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Social networking: It’s just, like, so not cool anymore

Annie Wakefield
Digital Marketing Manager
6 August 2009

A recent report by a regulator for the UK communications industries, Ofcom, shows a 5% drop in 15 to 24-year-olds using social networking sites and it’s not only their parents, uncles, aunts and teachers joining up which is scaring them off: it’s the number of 25- to 34-year-olds whose presence is driving their younger peers away.

According to the regulator, the percentage of 15- to 24-year-olds who have a profile on a social networking site has dropped for the first time – from 55% at the start of 2008 to 50% this year, while the number of 25- to 34-year-olds who are now regularly logging on to sites like Facebook has gone up by 6% – after peaking at 40% last year.

It’s not surprising that the teens are backing off – 30% (up from 21%) of British adults now have a social networking profile, meaning that Facebook is no longer a safe place to air your views – and antics – to your friends and peers. MySpace suddenly doesn’t seem to be ‘my space’ after all.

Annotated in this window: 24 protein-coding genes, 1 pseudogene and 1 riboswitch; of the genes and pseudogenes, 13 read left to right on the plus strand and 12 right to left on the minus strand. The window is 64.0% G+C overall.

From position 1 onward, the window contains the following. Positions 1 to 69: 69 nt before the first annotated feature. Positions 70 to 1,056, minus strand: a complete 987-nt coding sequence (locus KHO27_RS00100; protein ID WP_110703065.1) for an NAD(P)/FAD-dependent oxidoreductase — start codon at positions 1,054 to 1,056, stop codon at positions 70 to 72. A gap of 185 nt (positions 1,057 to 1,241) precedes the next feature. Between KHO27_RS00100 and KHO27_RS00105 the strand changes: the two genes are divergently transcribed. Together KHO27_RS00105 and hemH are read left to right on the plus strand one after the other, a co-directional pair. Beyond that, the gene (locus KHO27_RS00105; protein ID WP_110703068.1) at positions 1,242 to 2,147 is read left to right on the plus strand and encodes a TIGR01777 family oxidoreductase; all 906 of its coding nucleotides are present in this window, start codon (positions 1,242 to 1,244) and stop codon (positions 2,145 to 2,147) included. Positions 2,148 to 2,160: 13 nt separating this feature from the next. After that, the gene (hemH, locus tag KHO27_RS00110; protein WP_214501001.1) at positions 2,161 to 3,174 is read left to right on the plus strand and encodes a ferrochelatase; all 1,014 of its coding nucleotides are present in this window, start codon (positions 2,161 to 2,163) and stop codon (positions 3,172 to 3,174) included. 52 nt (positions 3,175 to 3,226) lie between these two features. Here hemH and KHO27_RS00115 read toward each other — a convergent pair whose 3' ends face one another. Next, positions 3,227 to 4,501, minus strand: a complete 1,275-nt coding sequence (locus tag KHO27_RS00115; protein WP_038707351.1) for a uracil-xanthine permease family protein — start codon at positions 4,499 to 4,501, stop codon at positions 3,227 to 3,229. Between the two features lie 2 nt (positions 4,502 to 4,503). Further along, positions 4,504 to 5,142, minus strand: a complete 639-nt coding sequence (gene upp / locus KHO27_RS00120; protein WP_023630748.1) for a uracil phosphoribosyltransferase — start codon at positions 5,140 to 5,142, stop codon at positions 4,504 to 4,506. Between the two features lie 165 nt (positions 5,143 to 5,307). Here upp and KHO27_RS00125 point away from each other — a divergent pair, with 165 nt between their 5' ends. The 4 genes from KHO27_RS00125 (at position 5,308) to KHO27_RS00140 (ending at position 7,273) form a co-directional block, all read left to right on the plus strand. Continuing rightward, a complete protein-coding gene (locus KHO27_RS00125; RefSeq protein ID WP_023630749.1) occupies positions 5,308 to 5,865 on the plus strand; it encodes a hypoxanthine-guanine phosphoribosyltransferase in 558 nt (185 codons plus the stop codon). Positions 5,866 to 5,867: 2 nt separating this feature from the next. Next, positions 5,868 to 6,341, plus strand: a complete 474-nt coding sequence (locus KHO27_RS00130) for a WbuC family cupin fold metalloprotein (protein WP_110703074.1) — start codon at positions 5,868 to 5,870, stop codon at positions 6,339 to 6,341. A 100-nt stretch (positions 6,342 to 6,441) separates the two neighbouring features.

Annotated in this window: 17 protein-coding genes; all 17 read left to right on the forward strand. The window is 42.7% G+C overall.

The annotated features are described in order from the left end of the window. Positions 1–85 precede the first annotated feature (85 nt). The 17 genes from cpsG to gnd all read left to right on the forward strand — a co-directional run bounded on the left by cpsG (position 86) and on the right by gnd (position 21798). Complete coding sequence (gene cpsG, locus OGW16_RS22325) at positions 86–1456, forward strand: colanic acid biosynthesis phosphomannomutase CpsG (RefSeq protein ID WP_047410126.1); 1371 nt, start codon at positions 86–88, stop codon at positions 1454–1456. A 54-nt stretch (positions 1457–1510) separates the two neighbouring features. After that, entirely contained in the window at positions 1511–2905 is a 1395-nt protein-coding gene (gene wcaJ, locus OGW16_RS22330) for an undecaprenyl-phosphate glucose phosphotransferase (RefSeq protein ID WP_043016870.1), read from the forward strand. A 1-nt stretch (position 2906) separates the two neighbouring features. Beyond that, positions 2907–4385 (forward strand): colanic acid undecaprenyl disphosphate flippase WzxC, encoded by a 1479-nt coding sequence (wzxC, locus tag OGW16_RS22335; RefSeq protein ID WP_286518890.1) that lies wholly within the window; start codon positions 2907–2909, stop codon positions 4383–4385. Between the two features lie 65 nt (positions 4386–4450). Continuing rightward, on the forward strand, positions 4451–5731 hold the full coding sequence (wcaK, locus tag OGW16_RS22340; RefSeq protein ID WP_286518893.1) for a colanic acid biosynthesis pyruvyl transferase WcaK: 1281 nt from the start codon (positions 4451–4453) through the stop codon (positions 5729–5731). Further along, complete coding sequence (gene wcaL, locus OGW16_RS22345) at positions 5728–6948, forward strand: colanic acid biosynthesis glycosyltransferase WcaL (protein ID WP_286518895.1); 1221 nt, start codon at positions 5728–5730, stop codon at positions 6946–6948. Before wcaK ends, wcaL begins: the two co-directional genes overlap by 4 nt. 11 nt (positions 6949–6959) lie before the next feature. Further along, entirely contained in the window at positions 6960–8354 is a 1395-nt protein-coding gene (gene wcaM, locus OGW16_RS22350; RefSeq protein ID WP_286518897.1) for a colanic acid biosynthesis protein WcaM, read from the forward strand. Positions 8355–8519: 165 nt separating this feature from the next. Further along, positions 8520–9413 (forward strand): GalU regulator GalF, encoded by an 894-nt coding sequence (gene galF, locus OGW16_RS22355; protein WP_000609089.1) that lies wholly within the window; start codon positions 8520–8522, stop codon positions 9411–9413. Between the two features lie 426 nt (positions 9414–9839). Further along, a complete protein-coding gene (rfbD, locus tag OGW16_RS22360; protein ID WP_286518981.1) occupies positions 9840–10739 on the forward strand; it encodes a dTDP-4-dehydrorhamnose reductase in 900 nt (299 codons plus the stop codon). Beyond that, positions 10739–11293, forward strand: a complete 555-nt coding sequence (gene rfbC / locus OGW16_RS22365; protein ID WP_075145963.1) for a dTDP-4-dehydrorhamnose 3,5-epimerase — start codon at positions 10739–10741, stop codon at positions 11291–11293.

It’s not all bad though:

James Thickett, director of market research at Ofcom, pointed out that while older people seemed to be embracing social networking sites, Facebook and MySpace remained immensely popular with children under 16 and there is nothing to suggest overall usage of the internet among 15-to 24-year-olds is going down – the data just suggests they are spending less time on social networking sites.

“Clearly take-up among under 16-year-olds is very high … so we cannot say for certain whether this is people in a certain age group who are not setting up social networking profiles or whether it’s a population shift which is reflecting people getting older and having a social networking profile that they set up two years ago,” he said. “The main point is the profile of social networking users is getting older.”
Oh, so now it may not be the old fogies driving the teens off the networks then?

The recent announcement, along with facts and figures to illustrate the news, that more and more youngsters are abandoning the social media ship as fast as their parents are joining up really struck a chord with me: I recently added an aged uncle to my Facebook friends and then felt a little…. spied upon. I now tread more carefully on my status bar, and scrutinise my pictures in detail before loading them to the site.

I won’t delete my profile just yet – the benefits of staying in touch with far flung friends far outweigh the cons of having an older relative or two in my friends list – but the day my parents sign up to Facebook is the day I sign out – for good.

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